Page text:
AP Annual Conference 2023

What’s Ahead for the AP Program: Discussing and Prioritizing Potential Changes

Advanced Placement® courses have been a staple of American education for more than 60 years because the program has found ways to adapt to changing needs, trends, and technologies in classrooms across the country.

At this year’s AP® Annual Conference, Trevor Packer, the Senior Vice President for AP and Instruction at College Board, detailed some of the ways Advanced Placement will continue evolving in the years ahead. One of the most popular proposals is to make student projects a larger part of the AP experience, and to have them count toward the final exam score. In courses like AP Computer Science Principles and AP Seminar, students already submit independent projects that are scored alongside their traditional AP Exam and count toward the final score. Packer noted that courses using project-based learning tend to be more popular with students. 

“The research does seem clear that incorporating projects can be a more expansive way to measure learning,” he said. “Keeping part of the score based on something that is proctored and timed is valuable to us. But we don’t have to base all of it on that.”

Some teachers and school leaders shared worries about ChatGPT and other artificial intelligence tools that students might use to get help with a project. Figuring out strong protocols around the use of AI is important for all of AP, Packer emphasized, and something schools everywhere are working to implement.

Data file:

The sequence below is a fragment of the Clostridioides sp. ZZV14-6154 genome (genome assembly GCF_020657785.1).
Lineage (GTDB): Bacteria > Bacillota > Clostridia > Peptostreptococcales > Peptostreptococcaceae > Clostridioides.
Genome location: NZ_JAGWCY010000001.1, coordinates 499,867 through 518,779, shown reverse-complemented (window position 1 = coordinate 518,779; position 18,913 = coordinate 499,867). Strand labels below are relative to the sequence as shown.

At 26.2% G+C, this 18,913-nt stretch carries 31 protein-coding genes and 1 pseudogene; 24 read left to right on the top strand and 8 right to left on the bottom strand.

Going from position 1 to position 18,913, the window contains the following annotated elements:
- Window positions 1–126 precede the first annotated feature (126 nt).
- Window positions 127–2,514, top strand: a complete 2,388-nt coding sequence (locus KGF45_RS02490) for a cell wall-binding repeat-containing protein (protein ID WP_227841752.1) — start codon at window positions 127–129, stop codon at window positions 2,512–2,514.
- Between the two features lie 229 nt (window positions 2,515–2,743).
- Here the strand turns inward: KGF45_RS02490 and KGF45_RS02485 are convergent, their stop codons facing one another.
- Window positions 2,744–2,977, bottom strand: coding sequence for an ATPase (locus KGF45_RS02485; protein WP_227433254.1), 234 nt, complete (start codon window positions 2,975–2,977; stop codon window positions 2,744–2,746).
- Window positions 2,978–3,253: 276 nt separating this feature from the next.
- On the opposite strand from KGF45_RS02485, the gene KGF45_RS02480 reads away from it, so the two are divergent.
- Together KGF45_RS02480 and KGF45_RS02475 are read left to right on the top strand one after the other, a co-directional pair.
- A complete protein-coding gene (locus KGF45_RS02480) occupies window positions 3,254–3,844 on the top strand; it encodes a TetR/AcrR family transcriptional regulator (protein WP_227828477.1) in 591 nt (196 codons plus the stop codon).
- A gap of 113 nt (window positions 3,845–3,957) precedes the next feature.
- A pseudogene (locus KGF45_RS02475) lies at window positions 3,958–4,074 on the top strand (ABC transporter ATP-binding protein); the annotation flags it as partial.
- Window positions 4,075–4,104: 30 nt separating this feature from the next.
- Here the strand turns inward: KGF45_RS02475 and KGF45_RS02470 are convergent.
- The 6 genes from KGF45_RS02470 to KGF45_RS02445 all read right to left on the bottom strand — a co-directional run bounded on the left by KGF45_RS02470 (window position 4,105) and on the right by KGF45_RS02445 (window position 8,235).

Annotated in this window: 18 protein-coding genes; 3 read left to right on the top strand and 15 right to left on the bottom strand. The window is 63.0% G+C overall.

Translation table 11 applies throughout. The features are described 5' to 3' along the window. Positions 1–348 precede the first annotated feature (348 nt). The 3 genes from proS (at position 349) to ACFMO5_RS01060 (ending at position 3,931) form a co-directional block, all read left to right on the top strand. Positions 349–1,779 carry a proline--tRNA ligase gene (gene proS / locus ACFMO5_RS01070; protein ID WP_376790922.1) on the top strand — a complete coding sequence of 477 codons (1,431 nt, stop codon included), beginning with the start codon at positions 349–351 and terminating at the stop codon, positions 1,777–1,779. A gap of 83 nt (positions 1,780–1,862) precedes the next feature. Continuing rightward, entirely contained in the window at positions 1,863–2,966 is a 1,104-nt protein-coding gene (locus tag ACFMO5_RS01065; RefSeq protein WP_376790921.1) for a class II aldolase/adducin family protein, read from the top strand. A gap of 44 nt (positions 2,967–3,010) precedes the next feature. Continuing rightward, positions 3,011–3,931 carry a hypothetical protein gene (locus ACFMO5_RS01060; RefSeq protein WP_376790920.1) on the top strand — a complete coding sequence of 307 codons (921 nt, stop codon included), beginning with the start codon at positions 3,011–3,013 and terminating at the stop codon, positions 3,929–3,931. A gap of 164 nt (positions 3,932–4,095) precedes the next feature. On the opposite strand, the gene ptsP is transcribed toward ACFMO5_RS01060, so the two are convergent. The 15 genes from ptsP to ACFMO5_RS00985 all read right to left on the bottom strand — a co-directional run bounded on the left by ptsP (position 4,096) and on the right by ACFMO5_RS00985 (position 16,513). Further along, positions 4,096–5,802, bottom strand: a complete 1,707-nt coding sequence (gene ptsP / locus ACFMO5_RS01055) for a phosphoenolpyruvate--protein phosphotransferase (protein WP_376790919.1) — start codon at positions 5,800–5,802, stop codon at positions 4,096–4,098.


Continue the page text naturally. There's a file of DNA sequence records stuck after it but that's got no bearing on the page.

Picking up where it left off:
In discussing AP’s gradual move toward digital exams, Packer polled the room on whether they’d like to see a more rapid or more deliberate transition away from paper and pencil. More than half of the teachers, coordinators, and school officials attending the session voiced their support for a quicker shift to digital exams. Currently, seven AP subjects offer exams in a fully digital format, and that option has proven popular with students. Most high schoolers can type much faster and easier than they can write by hand, and more than 99% of the students who took a digital exam this year experienced no technical issues.

Digital delivery also opens up the possibility of wider testing windows for schools, making it easier to fit AP exams into a challenging academic calendar. 

Digital exams would bring a lot more flexibility. By not shipping paper all around the world, we shave off a lot of time and that gives us more flexibility.

Trevor Packer, Senior Vice President for AP and Instruction, College Board

The session also touched on the prospect of introducing Pre-AP® courses into middle schools, helping create a broader and more diverse pipeline of students ready for AP courses by high school. Packer also gave an overview of early work on Career Kickstart, an initiative to explore how AP courses might help students earn high-quality career credentials and prepare for promising jobs that don’t require a bachelor’s degree. “Students would have relevant, high-quality instruction that would lead to industry-recognized credentials,” Packer said. “We want to recognize that the four-year college path is not the only one.” 

Broadening access to AP was a core topic across many different sessions at APAC, and Packer acknowledged that there are real challenges in shifting the perception of AP as being for elite students only. But with so many new initiatives in the works to bring more students into the AP fold, the evolution toward a more expansive AP Program is well under way.